Article

Mucosal penetration primes Vibrio cholerae for host colonization by repressing quorum sensing

Departments of Microbiology, Physics, and Biology, University of Pennsylvania, Philadelphia, PA 19104, USA.
Proceedings of the National Academy of Sciences (Impact Factor: 9.67). 08/2008; 105(28):9769-74. DOI: 10.1073/pnas.0802241105
Source: PubMed

ABSTRACT

To successfully infect a host and cause the diarrheal disease cholera, Vibrio cholerae must penetrate the intestinal mucosal layer and express virulence genes. Previous studies have demonstrated that the transcriptional regulator HapR, which is part of the quorum sensing network in V. cholerae, represses the expression of virulence genes. Here, we show that hapR expression is also modulated by the regulatory network that governs flagellar assembly. Specifically, FliA, which is the alternative sigma-factor (sigma(28)) that activates late-class flagellin genes in V. cholerae, represses hapR expression. In addition, we show that mucin penetration by V. cholerae is sufficient to break flagella and so cause the secretion of FlgM, the anti-sigma factor that inhibits FliA activity. During initial colonization of host intestinal tissue, hapR expression is repressed because of low cell density. However, full repression of hapR expression does not occur in fliA mutants, which results in attenuated colonization. Our results suggest that V. cholerae uses flagellar machinery to sense particular intestinal signals before colonization and enhance the expression of virulence genes by modulating the output of quorum sensing signaling.

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Available from: Zhi Liu, Aug 25, 2014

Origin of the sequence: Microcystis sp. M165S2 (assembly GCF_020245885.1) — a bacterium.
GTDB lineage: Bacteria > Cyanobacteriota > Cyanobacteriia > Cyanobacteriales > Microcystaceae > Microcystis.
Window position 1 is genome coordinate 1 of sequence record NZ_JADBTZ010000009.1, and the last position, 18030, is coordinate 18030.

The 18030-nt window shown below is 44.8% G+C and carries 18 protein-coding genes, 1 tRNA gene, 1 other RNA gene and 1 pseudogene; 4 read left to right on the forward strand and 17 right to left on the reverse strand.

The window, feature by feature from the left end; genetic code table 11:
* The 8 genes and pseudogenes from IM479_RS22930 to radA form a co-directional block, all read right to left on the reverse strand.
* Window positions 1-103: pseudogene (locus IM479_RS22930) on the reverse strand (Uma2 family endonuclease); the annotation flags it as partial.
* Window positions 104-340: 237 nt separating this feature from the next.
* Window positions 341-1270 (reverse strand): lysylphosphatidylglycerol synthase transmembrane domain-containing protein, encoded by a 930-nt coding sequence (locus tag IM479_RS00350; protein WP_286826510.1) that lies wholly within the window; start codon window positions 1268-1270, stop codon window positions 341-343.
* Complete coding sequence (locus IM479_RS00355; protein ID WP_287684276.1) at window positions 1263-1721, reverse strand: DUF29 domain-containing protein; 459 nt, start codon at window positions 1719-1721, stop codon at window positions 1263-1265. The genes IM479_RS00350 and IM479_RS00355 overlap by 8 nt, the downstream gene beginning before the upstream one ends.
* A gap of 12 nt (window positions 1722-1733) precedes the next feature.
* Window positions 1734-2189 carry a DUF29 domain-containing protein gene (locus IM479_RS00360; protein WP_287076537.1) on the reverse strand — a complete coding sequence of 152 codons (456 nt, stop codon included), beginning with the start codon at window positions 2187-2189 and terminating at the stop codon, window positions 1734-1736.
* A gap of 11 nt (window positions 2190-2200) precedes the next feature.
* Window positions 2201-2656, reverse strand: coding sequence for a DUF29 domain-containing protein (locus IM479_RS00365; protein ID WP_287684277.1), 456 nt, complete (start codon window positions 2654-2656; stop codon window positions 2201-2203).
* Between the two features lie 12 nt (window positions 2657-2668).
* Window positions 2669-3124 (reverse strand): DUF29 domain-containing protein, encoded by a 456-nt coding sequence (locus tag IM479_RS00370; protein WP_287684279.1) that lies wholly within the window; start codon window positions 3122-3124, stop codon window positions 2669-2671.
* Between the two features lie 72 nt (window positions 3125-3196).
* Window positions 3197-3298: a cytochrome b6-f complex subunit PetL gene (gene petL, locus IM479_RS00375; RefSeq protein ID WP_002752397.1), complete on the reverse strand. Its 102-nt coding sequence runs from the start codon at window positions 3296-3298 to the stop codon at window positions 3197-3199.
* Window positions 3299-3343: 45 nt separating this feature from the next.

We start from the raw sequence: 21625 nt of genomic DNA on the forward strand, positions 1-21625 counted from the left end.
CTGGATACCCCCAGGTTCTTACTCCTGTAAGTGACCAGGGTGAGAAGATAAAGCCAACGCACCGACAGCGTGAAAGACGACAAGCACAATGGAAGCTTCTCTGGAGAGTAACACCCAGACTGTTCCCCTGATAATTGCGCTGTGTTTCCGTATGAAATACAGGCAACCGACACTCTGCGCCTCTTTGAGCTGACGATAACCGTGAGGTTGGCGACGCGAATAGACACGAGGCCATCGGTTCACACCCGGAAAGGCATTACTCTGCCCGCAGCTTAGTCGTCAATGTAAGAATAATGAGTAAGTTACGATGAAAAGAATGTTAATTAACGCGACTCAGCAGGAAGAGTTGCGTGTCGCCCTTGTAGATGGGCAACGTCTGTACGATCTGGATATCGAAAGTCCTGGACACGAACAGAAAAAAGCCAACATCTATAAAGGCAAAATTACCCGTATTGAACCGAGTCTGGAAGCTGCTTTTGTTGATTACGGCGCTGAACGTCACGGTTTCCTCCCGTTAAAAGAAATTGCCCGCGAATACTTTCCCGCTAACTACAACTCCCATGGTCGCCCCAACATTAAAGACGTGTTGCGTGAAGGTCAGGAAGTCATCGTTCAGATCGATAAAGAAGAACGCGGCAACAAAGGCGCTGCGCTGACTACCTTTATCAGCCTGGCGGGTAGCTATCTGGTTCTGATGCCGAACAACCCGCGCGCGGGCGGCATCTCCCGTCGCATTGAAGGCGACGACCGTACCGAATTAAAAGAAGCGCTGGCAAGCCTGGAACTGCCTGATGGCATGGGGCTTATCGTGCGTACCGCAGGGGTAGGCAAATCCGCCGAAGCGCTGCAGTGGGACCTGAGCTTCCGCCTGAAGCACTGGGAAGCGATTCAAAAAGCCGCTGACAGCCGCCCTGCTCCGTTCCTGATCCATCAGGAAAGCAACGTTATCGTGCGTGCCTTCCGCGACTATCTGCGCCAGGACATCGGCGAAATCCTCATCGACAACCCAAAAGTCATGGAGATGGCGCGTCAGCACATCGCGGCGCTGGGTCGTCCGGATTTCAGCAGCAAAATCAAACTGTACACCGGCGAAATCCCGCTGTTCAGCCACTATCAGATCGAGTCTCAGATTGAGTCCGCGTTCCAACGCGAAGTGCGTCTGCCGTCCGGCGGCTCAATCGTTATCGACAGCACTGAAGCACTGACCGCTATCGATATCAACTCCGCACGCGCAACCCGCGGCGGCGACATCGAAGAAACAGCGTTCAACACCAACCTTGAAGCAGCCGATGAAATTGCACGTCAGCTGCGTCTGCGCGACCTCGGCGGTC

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    • "Stators also appear to sense viscosity changes for the Vibrio parahaemolyticus motor and respond by altering flagellation patterns[57]. For Proteus mirabilis, viscosity-dependent sensing appears to use the FliL protein (found in the flagellar basal body) to activate swarmer-cell differentiation[58], while V. cholera can lose their flagella while passing through the mucus glycocalyx, leading to downstream virulence gene expression[59]. Finally, the flagellum is a known mechanosensor for biofilm differentiation at infection sites, with pathways in Pseudomonas aeruginosa, V. cholera, V. parahaemolyticus and P. mirabilis well investigated and reviewed[60]. Similar to sensing for swarmer-cell differentiation, sensing for biofilm formation involves the function of the flagellar motor stators. "
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    • "HapR is a transcriptional regulator involved in quorum sensing in V. cholerae which also regulates expression of virulence genes. HapR represses expression of several virulence genes [101] and hapR expression is regulated by an unknown mechanism involving FliA [102]. hapR expression is depressed in flgM and flgD mutants (both of these mutations alleviate FlgM repression on FliA activity), while deletion of fliA results in elevated hapR expression [102]. "
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    • "Flagellar motility is an environmentally regulated behavior by which a bacterium propels itself through its surroundings , directed by behavior-modifying machinery such as the chemotaxis system (Adler 1966; Henrichsen 1972; reviewed in Macnab 1996; and McCarter 2006). Within the unique environments present in different host– microbe associations, both flagellar motility and the flagellum itself can play important roles in bacterial transit , niche specificity, effector secretion, biofilm formation, host recognition, and gene regulation (Young et al. 1999; Hayashi et al. 2001; Butler and Camilli 2004; Lemon et al. 2007; Liu et al. 2008). While the process of flagellar motility is difficult to study in most host–microbe interactions, the symbiosis between the bioluminescent, gram-negative bacterium Vibrio fischeri and its host the Hawaiian bobtail squid, Euprymna scolopes, is an ideal model in which to study how this critical behavior mediates symbiotic initiation. "
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